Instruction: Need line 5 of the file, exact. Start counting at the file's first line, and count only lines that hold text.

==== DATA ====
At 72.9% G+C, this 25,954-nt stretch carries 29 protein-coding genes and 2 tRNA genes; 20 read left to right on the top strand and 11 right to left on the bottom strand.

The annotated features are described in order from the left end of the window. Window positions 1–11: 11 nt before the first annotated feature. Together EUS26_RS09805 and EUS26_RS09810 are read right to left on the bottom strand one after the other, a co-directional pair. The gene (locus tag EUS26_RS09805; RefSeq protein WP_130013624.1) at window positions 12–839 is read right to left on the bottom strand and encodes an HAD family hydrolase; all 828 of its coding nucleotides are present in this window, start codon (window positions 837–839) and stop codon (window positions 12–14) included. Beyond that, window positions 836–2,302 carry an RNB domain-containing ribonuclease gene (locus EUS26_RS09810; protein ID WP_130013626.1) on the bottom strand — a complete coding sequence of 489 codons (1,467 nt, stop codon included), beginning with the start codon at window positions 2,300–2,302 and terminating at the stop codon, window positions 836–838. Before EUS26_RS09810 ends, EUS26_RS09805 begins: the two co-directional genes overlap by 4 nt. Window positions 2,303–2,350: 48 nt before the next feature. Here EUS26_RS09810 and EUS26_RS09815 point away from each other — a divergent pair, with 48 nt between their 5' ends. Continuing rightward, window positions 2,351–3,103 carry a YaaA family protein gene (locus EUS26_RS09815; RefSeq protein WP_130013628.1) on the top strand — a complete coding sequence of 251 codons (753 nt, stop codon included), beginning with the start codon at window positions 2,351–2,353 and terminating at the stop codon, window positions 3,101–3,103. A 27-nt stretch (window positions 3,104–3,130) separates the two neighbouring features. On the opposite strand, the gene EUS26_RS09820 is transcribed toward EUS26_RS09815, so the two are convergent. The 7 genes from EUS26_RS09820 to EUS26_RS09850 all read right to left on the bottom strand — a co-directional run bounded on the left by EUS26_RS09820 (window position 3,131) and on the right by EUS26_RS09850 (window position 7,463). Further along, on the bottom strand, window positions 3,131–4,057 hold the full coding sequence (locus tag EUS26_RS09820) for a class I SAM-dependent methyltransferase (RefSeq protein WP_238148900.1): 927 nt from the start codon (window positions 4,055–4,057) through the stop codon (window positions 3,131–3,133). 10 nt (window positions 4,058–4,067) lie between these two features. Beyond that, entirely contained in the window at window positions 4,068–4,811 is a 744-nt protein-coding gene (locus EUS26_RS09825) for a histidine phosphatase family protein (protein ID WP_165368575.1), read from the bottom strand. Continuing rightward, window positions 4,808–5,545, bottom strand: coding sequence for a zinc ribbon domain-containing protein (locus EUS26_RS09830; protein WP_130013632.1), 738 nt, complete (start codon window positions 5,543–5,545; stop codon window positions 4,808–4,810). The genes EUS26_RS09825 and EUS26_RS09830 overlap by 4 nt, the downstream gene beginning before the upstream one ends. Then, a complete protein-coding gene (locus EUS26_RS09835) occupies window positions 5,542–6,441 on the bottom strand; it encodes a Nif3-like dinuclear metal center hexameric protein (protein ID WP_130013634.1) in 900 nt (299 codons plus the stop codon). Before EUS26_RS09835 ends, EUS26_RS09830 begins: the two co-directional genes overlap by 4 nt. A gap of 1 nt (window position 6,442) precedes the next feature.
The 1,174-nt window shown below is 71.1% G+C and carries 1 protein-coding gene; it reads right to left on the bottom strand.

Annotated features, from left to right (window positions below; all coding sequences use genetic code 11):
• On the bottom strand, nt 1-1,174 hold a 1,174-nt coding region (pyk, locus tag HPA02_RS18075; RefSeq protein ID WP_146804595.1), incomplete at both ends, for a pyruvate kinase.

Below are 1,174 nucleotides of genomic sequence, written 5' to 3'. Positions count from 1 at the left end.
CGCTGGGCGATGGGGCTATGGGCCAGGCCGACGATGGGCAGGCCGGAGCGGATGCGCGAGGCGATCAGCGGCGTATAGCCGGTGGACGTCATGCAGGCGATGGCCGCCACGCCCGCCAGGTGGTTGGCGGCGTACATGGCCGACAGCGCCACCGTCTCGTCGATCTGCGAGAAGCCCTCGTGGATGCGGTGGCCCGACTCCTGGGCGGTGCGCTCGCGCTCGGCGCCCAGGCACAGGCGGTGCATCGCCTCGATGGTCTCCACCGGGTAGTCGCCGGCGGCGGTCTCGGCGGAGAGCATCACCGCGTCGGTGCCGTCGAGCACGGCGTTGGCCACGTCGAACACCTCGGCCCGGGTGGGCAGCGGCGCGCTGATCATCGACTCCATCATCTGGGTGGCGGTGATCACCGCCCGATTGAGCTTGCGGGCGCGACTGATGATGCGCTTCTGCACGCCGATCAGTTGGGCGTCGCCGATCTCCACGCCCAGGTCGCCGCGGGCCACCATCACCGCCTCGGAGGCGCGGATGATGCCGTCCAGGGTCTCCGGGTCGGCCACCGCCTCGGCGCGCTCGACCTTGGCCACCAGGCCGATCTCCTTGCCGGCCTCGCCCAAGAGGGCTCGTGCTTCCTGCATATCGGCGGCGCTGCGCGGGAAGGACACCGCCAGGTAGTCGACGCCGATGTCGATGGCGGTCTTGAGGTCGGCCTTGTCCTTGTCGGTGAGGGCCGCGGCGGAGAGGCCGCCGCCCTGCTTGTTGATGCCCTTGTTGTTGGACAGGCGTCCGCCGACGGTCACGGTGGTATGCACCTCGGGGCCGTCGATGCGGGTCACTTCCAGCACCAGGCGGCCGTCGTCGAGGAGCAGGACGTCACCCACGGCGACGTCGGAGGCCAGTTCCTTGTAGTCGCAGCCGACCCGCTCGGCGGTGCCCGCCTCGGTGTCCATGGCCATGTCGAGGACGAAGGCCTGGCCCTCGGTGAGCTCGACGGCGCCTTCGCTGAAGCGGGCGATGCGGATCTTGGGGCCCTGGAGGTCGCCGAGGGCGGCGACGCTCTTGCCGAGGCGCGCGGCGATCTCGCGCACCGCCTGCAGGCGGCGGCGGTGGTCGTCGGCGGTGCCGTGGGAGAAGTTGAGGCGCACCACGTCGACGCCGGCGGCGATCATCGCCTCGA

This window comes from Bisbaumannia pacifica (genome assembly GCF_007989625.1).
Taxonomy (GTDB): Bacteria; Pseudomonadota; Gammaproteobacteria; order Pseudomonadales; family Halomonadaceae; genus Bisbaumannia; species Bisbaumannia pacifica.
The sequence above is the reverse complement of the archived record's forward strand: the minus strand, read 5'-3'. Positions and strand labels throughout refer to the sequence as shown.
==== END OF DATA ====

• On the bottom strand, nt 1-1,174 hold a 1,174-nt coding region (pyk, locus tag HPA02_RS18075; RefSeq protein ID WP_146804595.1), incomplete at both ends, for a pyruvate kinase.